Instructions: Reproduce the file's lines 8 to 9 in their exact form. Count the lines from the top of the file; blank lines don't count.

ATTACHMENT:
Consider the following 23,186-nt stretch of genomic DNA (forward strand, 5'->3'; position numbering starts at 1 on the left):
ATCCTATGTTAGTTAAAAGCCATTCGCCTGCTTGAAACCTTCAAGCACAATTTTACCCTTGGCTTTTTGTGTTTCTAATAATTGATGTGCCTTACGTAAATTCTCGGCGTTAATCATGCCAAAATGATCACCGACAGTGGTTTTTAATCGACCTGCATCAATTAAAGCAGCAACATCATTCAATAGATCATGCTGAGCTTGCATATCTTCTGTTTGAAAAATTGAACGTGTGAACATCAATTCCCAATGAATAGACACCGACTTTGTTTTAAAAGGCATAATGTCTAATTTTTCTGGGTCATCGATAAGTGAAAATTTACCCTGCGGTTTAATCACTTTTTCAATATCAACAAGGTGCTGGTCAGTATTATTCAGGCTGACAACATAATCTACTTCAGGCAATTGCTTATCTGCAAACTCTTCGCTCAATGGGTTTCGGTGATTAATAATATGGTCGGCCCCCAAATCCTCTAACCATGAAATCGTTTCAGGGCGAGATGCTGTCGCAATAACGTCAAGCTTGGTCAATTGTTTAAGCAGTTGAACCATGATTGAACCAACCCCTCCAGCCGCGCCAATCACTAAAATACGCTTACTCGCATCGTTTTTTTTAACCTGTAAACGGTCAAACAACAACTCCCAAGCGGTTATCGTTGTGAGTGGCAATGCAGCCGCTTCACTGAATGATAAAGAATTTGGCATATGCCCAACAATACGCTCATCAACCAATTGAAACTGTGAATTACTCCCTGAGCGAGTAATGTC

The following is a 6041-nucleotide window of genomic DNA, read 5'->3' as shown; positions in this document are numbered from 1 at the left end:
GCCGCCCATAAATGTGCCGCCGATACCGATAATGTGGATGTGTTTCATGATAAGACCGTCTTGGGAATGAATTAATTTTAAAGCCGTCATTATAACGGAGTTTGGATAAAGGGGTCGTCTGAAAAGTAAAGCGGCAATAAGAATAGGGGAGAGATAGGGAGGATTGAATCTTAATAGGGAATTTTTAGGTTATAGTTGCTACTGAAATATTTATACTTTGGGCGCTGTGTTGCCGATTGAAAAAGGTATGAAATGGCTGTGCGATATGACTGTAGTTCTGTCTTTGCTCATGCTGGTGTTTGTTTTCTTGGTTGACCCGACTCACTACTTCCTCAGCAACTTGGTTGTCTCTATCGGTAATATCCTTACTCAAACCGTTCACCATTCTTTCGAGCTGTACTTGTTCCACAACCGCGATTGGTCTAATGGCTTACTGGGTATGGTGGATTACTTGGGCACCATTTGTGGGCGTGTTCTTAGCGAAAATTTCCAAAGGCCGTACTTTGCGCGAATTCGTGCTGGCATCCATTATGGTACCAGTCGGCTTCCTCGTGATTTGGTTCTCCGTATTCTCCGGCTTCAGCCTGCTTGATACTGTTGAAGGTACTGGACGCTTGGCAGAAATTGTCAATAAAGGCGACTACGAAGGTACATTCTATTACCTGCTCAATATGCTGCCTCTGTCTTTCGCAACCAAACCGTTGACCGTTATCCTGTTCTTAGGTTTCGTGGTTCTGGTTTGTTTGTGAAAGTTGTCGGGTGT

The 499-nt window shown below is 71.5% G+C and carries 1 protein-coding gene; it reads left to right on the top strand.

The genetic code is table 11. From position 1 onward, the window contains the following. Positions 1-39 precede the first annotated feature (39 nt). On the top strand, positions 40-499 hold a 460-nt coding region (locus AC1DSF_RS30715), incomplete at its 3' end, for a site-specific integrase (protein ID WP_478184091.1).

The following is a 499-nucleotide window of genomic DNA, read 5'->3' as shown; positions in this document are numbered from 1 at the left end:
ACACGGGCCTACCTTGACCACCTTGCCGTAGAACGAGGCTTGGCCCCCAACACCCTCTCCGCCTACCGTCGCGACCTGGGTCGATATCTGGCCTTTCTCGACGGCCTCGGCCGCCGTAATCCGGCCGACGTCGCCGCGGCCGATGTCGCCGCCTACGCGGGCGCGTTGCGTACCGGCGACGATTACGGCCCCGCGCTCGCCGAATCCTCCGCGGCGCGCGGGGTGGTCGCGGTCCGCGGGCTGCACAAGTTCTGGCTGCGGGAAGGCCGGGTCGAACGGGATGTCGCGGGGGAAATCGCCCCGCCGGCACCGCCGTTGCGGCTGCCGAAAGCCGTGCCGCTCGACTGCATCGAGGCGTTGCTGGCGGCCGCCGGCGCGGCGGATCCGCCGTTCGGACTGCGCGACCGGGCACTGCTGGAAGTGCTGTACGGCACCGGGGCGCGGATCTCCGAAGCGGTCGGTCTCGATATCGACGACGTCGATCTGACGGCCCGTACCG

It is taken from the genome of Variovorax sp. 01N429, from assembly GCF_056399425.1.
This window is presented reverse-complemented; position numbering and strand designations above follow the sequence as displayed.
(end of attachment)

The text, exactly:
ACACGGGCCTACCTTGACCACCTTGCCGTAGAACGAGGCTTGGCCCCCAACACCCTCTCCGCCTACCGTCGCGACCTGGGTCGATATCTGGCCTTTCTCGACGGCCTCGGCCGCCGTAATCCGGCCGACGTCGCCGCGGCCGATGTCGCCGCCTACGCGGGCGCGTTGCGTACCGGCGACGATTACGGCCCCGCGCTCGCCGAATCCTCCGCGGCGCGCGGGGTGGTCGCGGTCCGCGGGCTGCACAAGTTCTGGCTGCGGGAAGGCCGGGTCGAACGGGATGTCGCGGGGGAAATCGCCCCGCCGGCACCGCCGTTGCGGCTGCCGAAAGCCGTGCCGCTCGACTGCATCGAGGCGTTGCTGGCGGCCGCCGGCGCGGCGGATCCGCCGTTCGGACTGCGCGACCGGGCACTGCTGGAAGTGCTGTACGGCACCGGGGCGCGGATCTCCGAAGCGGTCGGTCTCGATATCGACGACGTCGATCTGACGGCCCGTACCG

It is taken from the genome of Variovorax sp. 01N429, from assembly GCF_056399425.1.